A study of the effect of business certification schemes on reducing the perceived risks on the side of the customer
MetadataShow full item record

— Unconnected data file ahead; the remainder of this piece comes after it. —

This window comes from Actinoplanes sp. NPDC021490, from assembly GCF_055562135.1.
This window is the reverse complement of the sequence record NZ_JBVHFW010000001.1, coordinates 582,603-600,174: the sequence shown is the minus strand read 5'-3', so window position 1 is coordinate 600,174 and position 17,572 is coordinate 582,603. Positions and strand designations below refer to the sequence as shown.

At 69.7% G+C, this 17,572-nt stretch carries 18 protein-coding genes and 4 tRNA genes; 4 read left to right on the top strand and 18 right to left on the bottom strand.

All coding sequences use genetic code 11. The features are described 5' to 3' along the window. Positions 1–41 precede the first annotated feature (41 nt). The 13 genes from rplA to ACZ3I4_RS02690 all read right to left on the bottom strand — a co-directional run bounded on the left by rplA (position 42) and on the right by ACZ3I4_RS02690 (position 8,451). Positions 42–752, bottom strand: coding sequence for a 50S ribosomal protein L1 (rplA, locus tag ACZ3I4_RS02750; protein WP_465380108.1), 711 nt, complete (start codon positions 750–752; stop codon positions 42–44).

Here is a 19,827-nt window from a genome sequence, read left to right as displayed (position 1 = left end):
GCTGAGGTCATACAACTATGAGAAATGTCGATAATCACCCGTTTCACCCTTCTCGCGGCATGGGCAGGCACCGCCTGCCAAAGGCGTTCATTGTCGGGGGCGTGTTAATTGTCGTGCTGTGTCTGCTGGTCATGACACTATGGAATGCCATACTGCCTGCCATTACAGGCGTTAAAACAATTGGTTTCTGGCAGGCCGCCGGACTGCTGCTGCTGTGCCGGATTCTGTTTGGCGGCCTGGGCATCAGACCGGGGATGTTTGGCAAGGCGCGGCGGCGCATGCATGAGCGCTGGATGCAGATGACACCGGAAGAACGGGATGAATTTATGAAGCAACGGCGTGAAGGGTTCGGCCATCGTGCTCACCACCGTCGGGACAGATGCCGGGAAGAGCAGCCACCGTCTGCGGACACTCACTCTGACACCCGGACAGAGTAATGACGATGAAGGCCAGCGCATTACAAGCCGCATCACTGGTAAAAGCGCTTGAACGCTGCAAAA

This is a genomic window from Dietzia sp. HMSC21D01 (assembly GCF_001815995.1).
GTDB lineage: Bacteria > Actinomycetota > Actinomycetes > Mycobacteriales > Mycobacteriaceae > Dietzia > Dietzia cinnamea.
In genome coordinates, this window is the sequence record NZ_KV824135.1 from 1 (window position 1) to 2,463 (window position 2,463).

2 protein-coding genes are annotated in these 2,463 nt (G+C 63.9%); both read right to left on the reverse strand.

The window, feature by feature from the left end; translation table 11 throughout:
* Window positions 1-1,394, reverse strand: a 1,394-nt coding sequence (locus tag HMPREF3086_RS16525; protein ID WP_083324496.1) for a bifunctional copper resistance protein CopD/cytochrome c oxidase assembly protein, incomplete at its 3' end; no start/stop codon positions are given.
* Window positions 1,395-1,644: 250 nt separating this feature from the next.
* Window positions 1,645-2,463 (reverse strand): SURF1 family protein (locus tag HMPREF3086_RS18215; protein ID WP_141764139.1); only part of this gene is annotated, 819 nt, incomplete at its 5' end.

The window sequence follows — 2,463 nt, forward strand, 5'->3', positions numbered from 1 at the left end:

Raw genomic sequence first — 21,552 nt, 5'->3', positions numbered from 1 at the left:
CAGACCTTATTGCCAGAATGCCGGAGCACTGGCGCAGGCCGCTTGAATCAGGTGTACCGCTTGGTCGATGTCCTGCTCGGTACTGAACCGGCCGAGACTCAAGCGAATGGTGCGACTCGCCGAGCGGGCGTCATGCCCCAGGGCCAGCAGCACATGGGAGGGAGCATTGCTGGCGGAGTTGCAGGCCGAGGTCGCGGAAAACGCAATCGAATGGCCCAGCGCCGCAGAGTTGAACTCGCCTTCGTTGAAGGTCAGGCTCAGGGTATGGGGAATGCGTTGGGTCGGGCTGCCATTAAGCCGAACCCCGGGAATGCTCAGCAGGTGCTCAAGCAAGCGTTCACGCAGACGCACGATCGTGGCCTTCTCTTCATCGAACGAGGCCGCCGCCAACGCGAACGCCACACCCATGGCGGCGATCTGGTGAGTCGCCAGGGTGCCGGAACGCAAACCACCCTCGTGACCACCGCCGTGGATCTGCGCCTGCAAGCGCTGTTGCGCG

This dissertation aimed to study consumers’ perceived risk in relation to business certification programs, through a questionnaire answered by 203 people from around the world. Citing a broad theoretical framework based on the existing literature on perceived consumer risk examined, the dissertation explores how consumers could achieve complete satisfaction when purchasing a product/service, to first examine whether the product/service comes from systems business certification. The development of consumer attitude towards perceived risk may be based on the opportunities offered by the change in consumer strategy towards business certification schemes. The search for an adaptation strategy involves changing the consumer's abilities to better adapt to the opportunities presented. Understanding a consumer aptitude is also crucial from another aspect. Consumer skills to perceive risk can be at the forefront of the development of a superior decision-making ability. By utilizing essential talents, new opportunities might be generated. Consumers may lack basic abilities since they may not comprehend why they need to be informed about business certification programs. It is critical to understand this before purchasing a product or a service. Therefore, the role played by unique resources and key competencies is important for the long-term contribution. On the one hand, the ability to codify knowledge removes barriers to imitation and undermines fundamental skills. On the other hand, it is difficult to codify certain types of knowledge, such as intuition and experience, which are common knowledge based on interactions with business certification systems. In this way, knowledge and experience with perceived risk can serve as a foundation for improved market decision-making. Pursuing the right focus on behaviour can be difficult when it is part of a consumer's overall mentality. However, consumer behaviour either through business certification programs or through diversification costs focuses on a specific market segment and meets the needs of specific customers that are not covered by costs or diversification.